Before the age of Internet celebrities, a superstar named Cynthia made the cover of LIFE Magazine, appeared in a movie with Jack Benny, and had her own box seat at the Metropolitan Opera House.
But Cynthia was a mannequin.
I “met” Cynthia during a visit to the Hannibal (Missouri) History Museum a few months ago. Her creator, Lester Gaba, was born in Hannibal and, at the age of 10, entered a soap sculpture contest sponsored by Procter & Gamble. He didn’t win, but the contest sparked a fascination with sculpting soap.
After attending art school in Chicago, Gaba worked as an artist and became a proficient soap sculptor. His carvings were so lifelike, they were used on magazine covers and marketed as soap for children, and soon Gaba was earning a living as a soap sculptor.
In 1932, Gaba moved to New York City and began creating window displays for Saks Fifth Avenue. He fashioned a mannequin after an actual woman named Cynthia and created an entire persona for her. Gaba wanted women to relate to his models, so he gave Cynthia freckles, pigeon toes, and different sized feet. As part of his marketing scheme, he treated Cynthia, who weighed only 100 pounds, as if she were real, taking her out on the town and introducing her to his friends. LIFE Magazine photographed Cynthia in 1937 in various locations around New York City to show how lifelike she was, and Cynthia and Gaba became famous.
|Cynthia (far left) and her creator,
Lester Gaba, riding a tourist bus
in New York City.
Alfred Eisenstadt/LIFE photo
Cynthia received jewelry from Cartier and Tiffany, minks from furriers, and the latest fashions from upscale designers. Saks Fifth Avenue gave her a credit card, and the Metropolitan Opera House provided a subscription for a box seat. She had her own newspaper column and radio show, and received huge amounts of fan mail. She attended the theater and restaurants, nightclubs, and upperclass gatherings. To explain her lack of speech during these personal appearances, Gaba claimed she had a chronic case of laryngitis.
Because of Cynthia’s popularity, Gaba carved other life-sized mannequins, dubbed “Gaba Girls,” for the windows of New York City’s leading department stores. Each one was modeled after a New York socialite. Still, Cynthia held the most prominent position and traveled about the city with Gaba. She even went to Hollywood and appeared with Jack Benny in the movie Artists and Models Abroad in 1938. Unfortunately, however, she received no listing in the film’s credits.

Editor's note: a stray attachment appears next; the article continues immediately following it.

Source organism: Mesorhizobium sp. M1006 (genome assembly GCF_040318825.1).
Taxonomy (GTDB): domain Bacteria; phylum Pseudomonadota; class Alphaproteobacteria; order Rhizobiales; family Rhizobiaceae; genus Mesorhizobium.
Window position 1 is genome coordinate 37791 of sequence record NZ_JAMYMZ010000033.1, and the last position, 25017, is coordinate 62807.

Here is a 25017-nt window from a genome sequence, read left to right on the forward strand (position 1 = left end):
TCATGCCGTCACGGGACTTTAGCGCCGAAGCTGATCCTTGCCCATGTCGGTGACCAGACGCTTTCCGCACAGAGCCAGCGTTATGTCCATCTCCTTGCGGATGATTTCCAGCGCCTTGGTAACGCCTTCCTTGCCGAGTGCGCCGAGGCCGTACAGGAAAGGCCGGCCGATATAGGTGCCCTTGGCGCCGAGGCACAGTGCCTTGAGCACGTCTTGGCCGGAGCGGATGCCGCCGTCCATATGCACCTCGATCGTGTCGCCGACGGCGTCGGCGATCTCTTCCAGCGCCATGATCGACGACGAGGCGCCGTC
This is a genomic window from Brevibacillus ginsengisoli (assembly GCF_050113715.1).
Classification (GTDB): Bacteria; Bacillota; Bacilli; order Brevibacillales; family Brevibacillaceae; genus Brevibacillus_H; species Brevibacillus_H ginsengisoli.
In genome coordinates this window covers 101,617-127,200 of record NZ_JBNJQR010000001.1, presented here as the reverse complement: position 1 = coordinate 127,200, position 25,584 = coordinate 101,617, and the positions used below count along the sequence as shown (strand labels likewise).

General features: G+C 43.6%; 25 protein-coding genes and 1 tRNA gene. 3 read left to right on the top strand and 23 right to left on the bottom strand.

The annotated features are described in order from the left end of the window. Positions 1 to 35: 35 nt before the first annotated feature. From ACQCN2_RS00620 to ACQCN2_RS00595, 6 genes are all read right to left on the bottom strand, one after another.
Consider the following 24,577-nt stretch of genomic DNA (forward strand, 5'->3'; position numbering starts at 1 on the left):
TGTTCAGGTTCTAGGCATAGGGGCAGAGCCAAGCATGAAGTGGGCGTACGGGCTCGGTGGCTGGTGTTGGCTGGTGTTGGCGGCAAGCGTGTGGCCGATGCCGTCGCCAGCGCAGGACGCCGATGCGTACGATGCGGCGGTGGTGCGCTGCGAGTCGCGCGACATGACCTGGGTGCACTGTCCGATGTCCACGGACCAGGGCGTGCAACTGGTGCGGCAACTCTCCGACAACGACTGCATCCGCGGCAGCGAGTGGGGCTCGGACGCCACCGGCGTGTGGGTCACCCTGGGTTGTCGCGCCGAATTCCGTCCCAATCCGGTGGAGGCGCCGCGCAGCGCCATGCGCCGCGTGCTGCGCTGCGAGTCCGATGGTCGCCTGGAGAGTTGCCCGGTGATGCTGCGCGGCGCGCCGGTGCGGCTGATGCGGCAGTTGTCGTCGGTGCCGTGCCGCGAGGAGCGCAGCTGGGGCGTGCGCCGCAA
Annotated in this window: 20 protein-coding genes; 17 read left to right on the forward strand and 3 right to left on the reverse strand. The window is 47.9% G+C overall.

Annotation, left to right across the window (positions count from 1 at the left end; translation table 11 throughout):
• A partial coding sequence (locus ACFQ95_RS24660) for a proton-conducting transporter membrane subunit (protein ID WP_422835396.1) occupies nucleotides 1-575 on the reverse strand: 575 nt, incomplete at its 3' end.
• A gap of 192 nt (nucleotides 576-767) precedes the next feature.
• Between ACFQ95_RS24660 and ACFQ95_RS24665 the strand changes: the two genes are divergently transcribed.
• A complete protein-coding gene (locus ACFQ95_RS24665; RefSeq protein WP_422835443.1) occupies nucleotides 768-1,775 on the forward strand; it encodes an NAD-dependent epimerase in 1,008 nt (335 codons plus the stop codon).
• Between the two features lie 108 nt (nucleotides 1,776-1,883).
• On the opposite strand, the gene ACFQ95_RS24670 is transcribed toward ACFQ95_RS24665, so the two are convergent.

|Cynthia getting a manicure.
She had the bad habit of smoking, which
was considered fashionable at the time.
Alfred Eisenstadt/LIFE photo
Sadly, one day Cynthia fell out of a chair in a beauty parlor and shattered. The press reported her demise. Gaba appeared distraught but later he pieced her back together (or perhaps created an all-new Cynthia--reports differ). When the army called up Gaba in 1942, Cynthia retired from her modeling career. She reappeared briefly in a 1953 TV show but, like many other aging celebrities, she had lost her appeal. She disappeared and has not been seen since. The final resting location of the other Gaba Girls is also unknown.
Cynthia changed marketing for department stores. Like Cynthia, Gaba’s window displays became more creative and alluring rather than simple displays of available items. Although Cynthia no longer graces the pages of fashion or news magazines, her story lives on.
Multi-award-winning author Marie Wells Coutu finds beauty in surprising places, like undiscovered treasures, old houses, and gnarly trees. All three books in her Mended Vessels series, contemporary stories based on the lives of biblical women, have won awards in multiple contests. She is currently working on historical romances set in her native western Kentucky in the 1930s and 1940s. Her historical short story, “All That Glitters,” won honorable mention in the 2023 Saturday Evening Post Great American Fiction Contest.
Another historical short story tells of a cafe waitress who waits for the love of her life to come back to her after the war. “A Song for Annie” is available free when you sign up for Marie's newsletter here. In her newsletter, she shares about her writing, historical tidbits, recommended books, and sometimes recipes.